#Bolivia - a miner sorting rocks deep inside the world’s largest silver mine known as ‘Cerro Rico’ (Rich Mountain) in Potosi, southern Bolivia.
Posting this week @smithsonianmagazine This is Part 2 of my trip (yesterday morning) into the dark somewhat disturbing world of Bolivian silver miners. As mentioned in the previous image, I was accompanied by ex-miner 'Freddy’ who spent years in this mountain and still describes it as 'the job from hell’ though also quickly adds that for the 15,000 men who work daily inside the mountain, there is the chance to hit a jackpot seam of silver-which is what happened to him ten years back. 'I was lucky and so are my wife and children’ he says as we walked further into the huge mountain. He then tells me that when this 'silver mountain’ was discovered back in the 1580’s, it coincided exactly with the arrival of the Spanish conquistadors to the Americas. 'They got lucky too! Without this mine and this silver, there might have never been Spanish colonization. They created a mint in town to make the coins then they packed mules and llamas and walked them to the coast 300 miles away where the money was shipped to fund the expansion of their South American conquest. They did this every day for over 200 years’ says Freddy as we continue walking thru the labyrinth of dark tunnels. We finally reached an area where miners were working - and chewing on bags of coca leaves. 'They all chew the coca’ says Freddy, 'it gives them energy’ as we offer some sodas to the men who I wish to photograph. The work is back-breaking hard - the ones we saw were packing one ton trolleys with shiny ore and then pushing it back to the mine entrance some 25 minutes away. Freddy then shows me a shrine that has a painted large figurine of the Diablo (devil) on it - 'Before you work, every miner offers their diablo a small gift - a few coca leaves usually. Down here, this is the diablo’s world and we are taking riches from him’ explains Freddy who then places some leaves at the foot of the shrine, 'Inside the mine, no-one is allowed to mention Jesus or God- ONLY when you leave the mountain’. #photograph @clarkegiles #silver #mining #Smithsonian #travel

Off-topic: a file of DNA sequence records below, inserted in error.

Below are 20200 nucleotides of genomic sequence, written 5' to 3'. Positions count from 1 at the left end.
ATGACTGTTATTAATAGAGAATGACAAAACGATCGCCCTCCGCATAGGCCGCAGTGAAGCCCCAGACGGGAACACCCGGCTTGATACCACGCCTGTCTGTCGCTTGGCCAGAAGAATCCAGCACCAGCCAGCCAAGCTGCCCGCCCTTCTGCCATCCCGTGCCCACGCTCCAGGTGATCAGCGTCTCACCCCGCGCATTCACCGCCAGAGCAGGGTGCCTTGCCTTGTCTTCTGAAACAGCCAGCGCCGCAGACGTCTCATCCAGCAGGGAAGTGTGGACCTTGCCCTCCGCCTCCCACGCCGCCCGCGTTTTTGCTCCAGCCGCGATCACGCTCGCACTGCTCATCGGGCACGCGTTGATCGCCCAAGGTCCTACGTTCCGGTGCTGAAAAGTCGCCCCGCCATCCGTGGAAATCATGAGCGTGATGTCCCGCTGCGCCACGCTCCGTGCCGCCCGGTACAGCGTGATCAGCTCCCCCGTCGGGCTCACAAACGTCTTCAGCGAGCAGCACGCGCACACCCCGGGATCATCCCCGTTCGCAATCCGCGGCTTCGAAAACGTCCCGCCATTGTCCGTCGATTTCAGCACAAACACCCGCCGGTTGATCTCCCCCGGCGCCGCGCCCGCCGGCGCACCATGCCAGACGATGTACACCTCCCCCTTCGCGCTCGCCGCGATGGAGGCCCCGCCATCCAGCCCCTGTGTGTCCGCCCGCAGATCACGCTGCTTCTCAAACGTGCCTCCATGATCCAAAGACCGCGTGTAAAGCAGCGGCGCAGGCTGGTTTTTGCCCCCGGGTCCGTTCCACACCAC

The Bolivian women who knit parts for hearts

Traditional craft skills are helping to save the lives of children born with heart defects in Bolivia.

The indigenous Aymara women have centuries of experience of knitting and weaving distinctive woollen hats, sweaters and blankets.

Now, they are applying their expertise to a hi-tech medical product - which is used to seal up a “hole in the heart” which some babies are born with.

“We are very happy, we are doing something for someone so they can live,” says knitter Daniela Mendoza, who weaves the tiny device in a special “clean room”.

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Top Shot: Three Vicuña Trot

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A vicuña family crosses over Laguna Blanca, a salt lake in Bolivia. Photograph by Melina Aguad